“We found that the areas with the greatest risk are along the Italian coasts and the Po Valley in Italy, the Spanish Mediterranean, and southern Spain in general,” the report from the University of East Anglia said on August 22.
“Long-term exposure detected a higher risk of the disease compared to accidental conditions. The frequency rate is expected to raise from two (patients) per 100,000 inhabitants to 10 per 100,000 inhabitants in some places,” according to the document.
Dengue fever is a tropical disease caused by a virus transmitted by mosquitoes. Fever, headache, and muscle and joint pain are among its symptoms.
The researchers argue that largely populated areas “are associated with the increase of the disease spreading” as they are related to global travel.
“Local cases, such as those reported in France and Croatia in 2010, clearly show that dengue fever can be transmitted in Europe, namely in areas where the type of mosquito that carries the virus has spawned,” the document explained.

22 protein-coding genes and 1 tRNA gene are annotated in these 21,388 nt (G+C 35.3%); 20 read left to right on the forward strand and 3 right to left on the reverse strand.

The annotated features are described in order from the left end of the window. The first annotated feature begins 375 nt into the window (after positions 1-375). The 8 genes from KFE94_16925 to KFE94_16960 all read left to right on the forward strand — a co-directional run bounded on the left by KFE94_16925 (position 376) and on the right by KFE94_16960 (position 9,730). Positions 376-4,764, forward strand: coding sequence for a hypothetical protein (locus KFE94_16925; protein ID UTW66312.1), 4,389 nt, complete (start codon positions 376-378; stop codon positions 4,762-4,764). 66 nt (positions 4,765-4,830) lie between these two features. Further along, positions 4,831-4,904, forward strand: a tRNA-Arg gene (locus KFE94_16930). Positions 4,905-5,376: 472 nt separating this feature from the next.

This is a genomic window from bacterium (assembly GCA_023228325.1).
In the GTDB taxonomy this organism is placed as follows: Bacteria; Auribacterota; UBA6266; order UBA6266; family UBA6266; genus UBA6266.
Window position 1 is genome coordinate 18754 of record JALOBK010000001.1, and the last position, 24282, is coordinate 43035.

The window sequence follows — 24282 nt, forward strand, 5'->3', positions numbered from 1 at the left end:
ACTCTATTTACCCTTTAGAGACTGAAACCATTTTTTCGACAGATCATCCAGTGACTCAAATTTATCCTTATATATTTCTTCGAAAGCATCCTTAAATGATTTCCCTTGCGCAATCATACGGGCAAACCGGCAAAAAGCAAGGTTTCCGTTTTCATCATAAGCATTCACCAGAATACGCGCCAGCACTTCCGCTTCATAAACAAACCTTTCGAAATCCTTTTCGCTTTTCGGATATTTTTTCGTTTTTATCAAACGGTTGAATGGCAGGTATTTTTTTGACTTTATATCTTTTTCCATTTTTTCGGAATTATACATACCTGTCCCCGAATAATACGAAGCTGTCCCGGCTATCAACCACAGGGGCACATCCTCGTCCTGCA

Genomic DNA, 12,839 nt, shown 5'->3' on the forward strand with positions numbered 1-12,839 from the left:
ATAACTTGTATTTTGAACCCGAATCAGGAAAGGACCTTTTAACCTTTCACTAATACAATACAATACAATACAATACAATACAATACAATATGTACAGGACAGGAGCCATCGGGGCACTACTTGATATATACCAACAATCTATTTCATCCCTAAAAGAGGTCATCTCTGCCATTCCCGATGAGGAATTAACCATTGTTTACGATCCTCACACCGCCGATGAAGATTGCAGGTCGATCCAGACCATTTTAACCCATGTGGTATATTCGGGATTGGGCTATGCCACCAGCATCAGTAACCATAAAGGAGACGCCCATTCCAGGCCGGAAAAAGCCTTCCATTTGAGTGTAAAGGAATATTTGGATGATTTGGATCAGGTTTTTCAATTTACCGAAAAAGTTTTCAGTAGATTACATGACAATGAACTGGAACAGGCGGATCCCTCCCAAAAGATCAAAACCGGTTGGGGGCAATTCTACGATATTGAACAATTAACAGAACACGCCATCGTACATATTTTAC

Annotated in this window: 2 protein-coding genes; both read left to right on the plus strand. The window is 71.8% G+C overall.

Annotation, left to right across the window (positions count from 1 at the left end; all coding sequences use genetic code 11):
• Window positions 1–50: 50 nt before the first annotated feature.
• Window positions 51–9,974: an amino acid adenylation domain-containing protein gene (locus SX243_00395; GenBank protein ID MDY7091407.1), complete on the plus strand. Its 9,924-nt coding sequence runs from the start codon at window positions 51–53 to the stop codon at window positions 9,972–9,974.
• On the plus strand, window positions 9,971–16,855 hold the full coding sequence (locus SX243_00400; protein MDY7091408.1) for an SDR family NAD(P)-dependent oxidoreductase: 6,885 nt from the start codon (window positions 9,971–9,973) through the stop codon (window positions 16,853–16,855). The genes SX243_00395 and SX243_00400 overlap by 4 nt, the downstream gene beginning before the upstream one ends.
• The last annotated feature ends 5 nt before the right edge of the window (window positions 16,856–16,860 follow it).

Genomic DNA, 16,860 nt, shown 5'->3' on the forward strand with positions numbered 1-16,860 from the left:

A risk assessment of the transmission of dengue fever by the tiger mosquito, conducted by the Ministry of Health in Spain in May 2013, concluded that domestic cases of the disease had not yet been detected. However, health authorities recognize the presence of the mosquito in the country.
The authors of the British study noted that changes in the winter-summer climate may change the forecasts for Europe. Very cold winters can stop the mosquito. More tropical weather increases the risk, and estimates of climate change indicate that this will be the trend.
“Our study has shown that the risk of dengue fever is likely to increase in Europe under climate change. However, the higher risk areas are the coastal areas of the Mediterranean and the Adriatic seas, and the northeastern part of Italy, especially on the Po Valley”, Professor Paul Hunter from the University of East Anglia Norwich Medical School said.
Professor Hunter makes it clear that “the exact incidence of dengue fever depends on several factors, some of which we are not able to find at this stage. However, public health agencies in high-risk areas need to plan, implement, and evaluate active information on mosquito populations and clinical monitoring by local doctors. ”
*Image of “tiger mosquito” via Shutterstock